His illustrations often included landscape backgrounds, and eventually he began painting pure landscapes (no human figures). Often these were turned into prints or used as calendar art. Most of the images below that I found on the Internet seem to be scans of such prints. Therefore, they lack the strong impact that his paintings have when seen in person.
As best I can tell from my reference material, Parrish started painting such landscapes around 1930. For this post, I feature some he made during the 1940s.
But first, a word regarding his technique. Parrish took a long time to complete a painting. Not counting pre-painting preparation (composition, color studies and such), he often began with a monochrome underpainting, as can be found in the right side of the image above. To that he added layers of oil glazing and perhaps regular oil paints layer by layer with time out for each layer to dry -- perhaps weeks, depending on the nature of the layer. Thanks to this practice, he worked on several paintings at any given time, adding paint to those whose upper layers had dried.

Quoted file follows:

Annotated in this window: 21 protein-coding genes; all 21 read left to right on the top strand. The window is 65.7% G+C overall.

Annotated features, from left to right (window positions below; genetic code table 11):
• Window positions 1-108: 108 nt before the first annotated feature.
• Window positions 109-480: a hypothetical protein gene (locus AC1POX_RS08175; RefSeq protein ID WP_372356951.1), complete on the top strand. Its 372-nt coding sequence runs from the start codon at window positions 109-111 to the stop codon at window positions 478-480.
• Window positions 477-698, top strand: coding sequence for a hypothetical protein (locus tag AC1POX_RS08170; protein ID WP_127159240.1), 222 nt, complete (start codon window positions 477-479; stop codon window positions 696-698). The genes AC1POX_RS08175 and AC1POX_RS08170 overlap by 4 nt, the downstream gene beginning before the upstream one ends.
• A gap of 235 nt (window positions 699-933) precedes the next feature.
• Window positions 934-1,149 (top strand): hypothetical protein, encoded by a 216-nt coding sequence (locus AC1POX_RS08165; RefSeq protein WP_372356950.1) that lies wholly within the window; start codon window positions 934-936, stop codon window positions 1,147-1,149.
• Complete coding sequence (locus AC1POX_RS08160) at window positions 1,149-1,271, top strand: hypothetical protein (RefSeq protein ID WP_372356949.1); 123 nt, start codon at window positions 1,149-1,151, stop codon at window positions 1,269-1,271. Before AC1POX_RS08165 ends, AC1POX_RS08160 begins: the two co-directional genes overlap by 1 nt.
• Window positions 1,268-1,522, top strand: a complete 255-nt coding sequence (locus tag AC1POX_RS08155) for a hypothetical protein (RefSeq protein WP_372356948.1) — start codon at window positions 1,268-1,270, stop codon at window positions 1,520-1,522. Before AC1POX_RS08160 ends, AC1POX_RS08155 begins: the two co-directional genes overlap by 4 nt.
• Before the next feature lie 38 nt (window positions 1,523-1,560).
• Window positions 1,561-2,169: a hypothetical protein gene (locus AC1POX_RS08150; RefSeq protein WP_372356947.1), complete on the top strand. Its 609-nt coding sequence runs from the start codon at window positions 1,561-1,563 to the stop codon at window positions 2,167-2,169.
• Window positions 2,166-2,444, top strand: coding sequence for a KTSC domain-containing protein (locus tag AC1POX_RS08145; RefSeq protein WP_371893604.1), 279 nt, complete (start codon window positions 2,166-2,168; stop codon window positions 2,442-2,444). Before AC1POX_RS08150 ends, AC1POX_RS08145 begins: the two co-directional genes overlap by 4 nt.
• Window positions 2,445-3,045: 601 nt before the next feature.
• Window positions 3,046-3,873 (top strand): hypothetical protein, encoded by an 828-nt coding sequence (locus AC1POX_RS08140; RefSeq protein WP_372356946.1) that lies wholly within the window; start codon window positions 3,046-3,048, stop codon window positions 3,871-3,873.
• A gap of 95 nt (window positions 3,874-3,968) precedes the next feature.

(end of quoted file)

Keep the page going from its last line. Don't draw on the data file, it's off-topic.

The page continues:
Parrish was noted for his treatment of skies under various (often dramatic) conditions.
Note the green colored snow. Frederic Remington painted a series of Western nocturnes during the early 1900s, many of which featured green grounds. I don't know if Parrish was familiar with Remington's nocturnes or if he hit upon the use of greens by his own observations.
Another winter scene, but not quite a nocturne.
Many Parrish landscapes include structures.
Even here, a few houses can be found. Note the use of near-opposite colors (blue-purple and gold) that domiate this scene, adding to its drama.